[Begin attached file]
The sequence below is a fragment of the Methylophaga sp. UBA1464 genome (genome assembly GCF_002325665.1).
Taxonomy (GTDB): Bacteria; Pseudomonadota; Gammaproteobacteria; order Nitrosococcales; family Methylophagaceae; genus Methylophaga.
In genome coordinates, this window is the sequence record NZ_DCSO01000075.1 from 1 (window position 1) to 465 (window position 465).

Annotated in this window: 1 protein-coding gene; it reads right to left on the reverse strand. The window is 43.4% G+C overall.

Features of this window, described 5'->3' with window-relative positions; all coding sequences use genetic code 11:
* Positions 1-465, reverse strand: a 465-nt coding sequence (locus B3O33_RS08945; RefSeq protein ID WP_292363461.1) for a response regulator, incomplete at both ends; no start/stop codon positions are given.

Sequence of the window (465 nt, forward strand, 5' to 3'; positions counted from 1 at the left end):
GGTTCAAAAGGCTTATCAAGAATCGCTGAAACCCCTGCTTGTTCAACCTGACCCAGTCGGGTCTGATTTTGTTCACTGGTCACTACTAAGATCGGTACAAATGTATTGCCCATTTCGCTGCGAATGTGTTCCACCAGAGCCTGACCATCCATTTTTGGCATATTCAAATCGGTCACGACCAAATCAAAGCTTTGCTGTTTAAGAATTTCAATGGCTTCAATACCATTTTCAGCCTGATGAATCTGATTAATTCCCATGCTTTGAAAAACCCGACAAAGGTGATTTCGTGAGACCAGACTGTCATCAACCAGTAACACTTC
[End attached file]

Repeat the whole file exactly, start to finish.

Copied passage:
The sequence below is a fragment of the Methylophaga sp. UBA1464 genome (genome assembly GCF_002325665.1).
Taxonomy (GTDB): Bacteria; Pseudomonadota; Gammaproteobacteria; order Nitrosococcales; family Methylophagaceae; genus Methylophaga.
In genome coordinates, this window is the sequence record NZ_DCSO01000075.1 from 1 (window position 1) to 465 (window position 465).

Annotated in this window: 1 protein-coding gene; it reads right to left on the reverse strand. The window is 43.4% G+C overall.

Features of this window, described 5'->3' with window-relative positions; all coding sequences use genetic code 11:
* Positions 1-465, reverse strand: a 465-nt coding sequence (locus B3O33_RS08945; RefSeq protein ID WP_292363461.1) for a response regulator, incomplete at both ends; no start/stop codon positions are given.

Sequence of the window (465 nt, forward strand, 5' to 3'; positions counted from 1 at the left end):
GGTTCAAAAGGCTTATCAAGAATCGCTGAAACCCCTGCTTGTTCAACCTGACCCAGTCGGGTCTGATTTTGTTCACTGGTCACTACTAAGATCGGTACAAATGTATTGCCCATTTCGCTGCGAATGTGTTCCACCAGAGCCTGACCATCCATTTTTGGCATATTCAAATCGGTCACGACCAAATCAAAGCTTTGCTGTTTAAGAATTTCAATGGCTTCAATACCATTTTCAGCCTGATGAATCTGATTAATTCCCATGCTTTGAAAAACCCGACAAAGGTGATTTCGTGAGACCAGACTGTCATCAACCAGTAACACTTC